Act! Support Our Efforts
Ocean Conservation Marine Life Species Database Education+Careers Projects Contributors Photos Videos News Connect

Magellanic Penguins, Spheniscus magellanicus

Magellanic PenguinsMagellanic PenguinsContribute Photos or VideoContribute Photos or Video

Description & Behavior

Magellanic penguins, Spheniscus magellanicus (Forster, 1781), stand about 70 cm tall and weigh an average of 4 kg. Their head and upper body is black and they have 2 wide black stripes, one under their chin and the other that forms an upside down "horseshoe" shape around their belly.

World Range & Habitat

Magellanic penguins, Spheniscus magellanicus, are found around the Falkland Islands and the coasts of Argentina and Chile. They are an abundant species with an estimated 100,000 breeding pairs in the Falklands alone. Larger populations inhabit Argentina and Chile. Breeding colonies are found from the Gulf of San Matías in Argentina, south to Tierra del Fuego, and north along the Pacific coast of Chile up to Puerto Montt. Magellanic penguins nest in burrows in more sparsely populated colonies than other penguin species. Nest densities are estimated to range from 0.001 to 0.1 nests per square meter. This species prefers offshore islands with tall grasses and vegetation where they can find protection from birds of prey. Although the Atlantic coast of Argentina has less vegetation, it is still home to a large breeding colony.

Feeding Behavior (Ecology)

Magellanic penguins, Spheniscus magellanicus, feed on small fish, squid, and crustaceans. Outside of the breeding season, foraging trips extend as far north as Brazil. During breeding season, foraging is conducted daily to average depths of less than 50 m although dives as deep as 100 m have been recorded.

Magellanic penguins are preyed on at sea by sea lions, leopard seals and orcas; birds of prey such as gulls and skuas prey on chicks and eggs.

Life History

Magellanic penguins, Spheniscus magellanicus, return to colonies in September to form nests and 2 eggs, equal in size, are laid in October. Eggs are incubated by both parents for about 40 days starting around November. Females take the first 2-3 week shift while the male forages up to 500 km away from the breeding site, then the female leaves to forage for the same length of time. When the chicks hatch, parents alternate brooding the chicks for about 1 month while the other forages each day. The chicks remain in the nests until they develop their adult plumage and do not form crèches (small groups of young penguins) like other penguin species. Once the chicks fledge, the parents return to the sea to forage until molting season, which begins in March and lasts about 1 month. Following the molting season, adults return to the sea until September. Females reach sexual maturity at 4 years of age, males at 5 years.

Conservation Status & Comments

Magellanic penguin populations declined in the Falkland Islands when food became scarce due to commercial fishing of squid and fish. Other populations have declined as a result of pollution from oily ballast water released by tankers. An estimated 40,000 Magellanic penguins are killed annually by oil pollution in Argentina.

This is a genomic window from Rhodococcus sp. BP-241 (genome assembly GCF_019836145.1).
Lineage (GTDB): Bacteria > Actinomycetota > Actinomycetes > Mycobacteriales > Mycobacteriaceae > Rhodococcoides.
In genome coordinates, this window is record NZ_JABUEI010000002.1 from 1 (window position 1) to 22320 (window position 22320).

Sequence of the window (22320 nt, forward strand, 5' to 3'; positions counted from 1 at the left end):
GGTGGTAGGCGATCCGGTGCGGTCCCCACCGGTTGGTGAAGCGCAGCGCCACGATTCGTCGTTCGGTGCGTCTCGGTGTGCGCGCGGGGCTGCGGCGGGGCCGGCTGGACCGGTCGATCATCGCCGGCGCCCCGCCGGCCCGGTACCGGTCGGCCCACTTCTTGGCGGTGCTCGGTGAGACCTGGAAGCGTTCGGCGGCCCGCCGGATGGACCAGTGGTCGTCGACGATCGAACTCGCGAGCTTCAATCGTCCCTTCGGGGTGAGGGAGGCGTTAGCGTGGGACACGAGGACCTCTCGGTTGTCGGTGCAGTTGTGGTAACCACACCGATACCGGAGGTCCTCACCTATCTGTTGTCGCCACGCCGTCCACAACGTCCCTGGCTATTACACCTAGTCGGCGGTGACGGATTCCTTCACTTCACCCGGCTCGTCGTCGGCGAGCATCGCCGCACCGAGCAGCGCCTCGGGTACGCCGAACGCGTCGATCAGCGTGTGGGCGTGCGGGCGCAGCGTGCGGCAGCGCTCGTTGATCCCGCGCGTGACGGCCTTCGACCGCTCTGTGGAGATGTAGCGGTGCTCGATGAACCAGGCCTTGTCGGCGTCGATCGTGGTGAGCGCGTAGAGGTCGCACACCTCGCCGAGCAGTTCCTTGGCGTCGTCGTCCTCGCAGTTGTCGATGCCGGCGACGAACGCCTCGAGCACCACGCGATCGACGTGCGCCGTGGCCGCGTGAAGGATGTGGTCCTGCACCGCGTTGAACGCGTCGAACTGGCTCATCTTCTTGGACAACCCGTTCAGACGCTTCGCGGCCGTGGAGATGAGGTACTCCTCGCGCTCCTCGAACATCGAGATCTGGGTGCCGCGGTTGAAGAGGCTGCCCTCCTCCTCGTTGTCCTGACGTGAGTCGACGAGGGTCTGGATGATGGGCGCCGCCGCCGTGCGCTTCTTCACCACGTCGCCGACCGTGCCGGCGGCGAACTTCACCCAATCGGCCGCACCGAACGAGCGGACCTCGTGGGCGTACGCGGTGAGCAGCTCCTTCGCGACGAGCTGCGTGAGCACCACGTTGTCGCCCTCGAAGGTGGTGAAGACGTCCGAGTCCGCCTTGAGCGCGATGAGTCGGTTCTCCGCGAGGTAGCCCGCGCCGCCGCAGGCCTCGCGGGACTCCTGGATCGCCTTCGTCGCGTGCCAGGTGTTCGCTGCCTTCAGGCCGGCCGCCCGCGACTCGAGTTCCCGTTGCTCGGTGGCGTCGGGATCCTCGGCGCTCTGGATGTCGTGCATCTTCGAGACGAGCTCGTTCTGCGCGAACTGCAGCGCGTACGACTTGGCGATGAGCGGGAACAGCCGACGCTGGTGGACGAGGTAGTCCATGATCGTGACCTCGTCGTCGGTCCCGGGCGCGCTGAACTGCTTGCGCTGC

Magellanic penguins, Spheniscus magellanicus, are listed as Near Threatened A2bcde+3bcde+4bcde (NT) on the IUCN Red List of Threatened Species:

A taxon is Near Threatened when it has been evaluated against the criteria but does not qualify for Critically Endangered, Endangered or Vulnerable now, but is close to qualifying for or is likely to qualify for a threatened category in the near future.

References & Further Research

Center for Biological Diversity: Penguins
Magellanic Penguin, Spheniscus magellanicus - International Penguin Conservation Working Group
P. Yorio, P. García Borboroglu, J. Potti & J. Moreno, 2000, Breeding Biology of Magellanic Penguins Spheniscus magellanicus at Golfo San Jorge, Patagonia, Argentina

Research Spheniscus magellanicus » Barcode of Life ~ Taxonomy ~ BioOne ~ Biodiversity Heritage Library ~ CITES ~ Cornell Macaulay Library [audio / video] ~ Encyclopedia of Life (EOL) ~ ESA Online Journals ~ FishBase ~ Florida Museum of Natural History ~ GBIF ~ Google Scholar ~ ITIS ~ IUCN RedList (Threatened Status) ~ Marine Species Identification Portal ~ NCBI (PubMed, GenBank, etc.) ~ Ocean Biogeographic Information System ~ PLOS ~ SIRIS ~ Tree of Life Web Project ~ UNEP-WCMC Species + Database ~ WoRMS

Search for Magellanic Penguins » ARKive ~ Flickr ~ Google ~ Creative Commons search ~ Wikipedia ~ YouTube

Feedback & Citation

Start or join a discussion about this species below or send us an email to report any errors or submit suggestions for this page. We greatly appreciate all feedback!

~^~ surface

Help Protect and Restore Ocean Life

Help us protect and restore marine life by supporting our various online community-centered marine conservation projects that are effectively sharing the wonders of the ocean with millions each year around the world, raising a balanced awareness of the increasingly troubling and often very complex marine conservation issues that affect marine life and ourselves directly, providing support to marine conservation groups on the frontlines that are making real differences today, and the scientists, teachers and students involved in the marine life sciences.

Show your support with a monthly donation today.

With your support, most marine life and their ocean habitats can be protected, if not restored to their former natural levels of biodiversity. We sincerely thank our thousands of members, donors and sponsors, who have decided to get involved and support the MarineBio Conservation Society.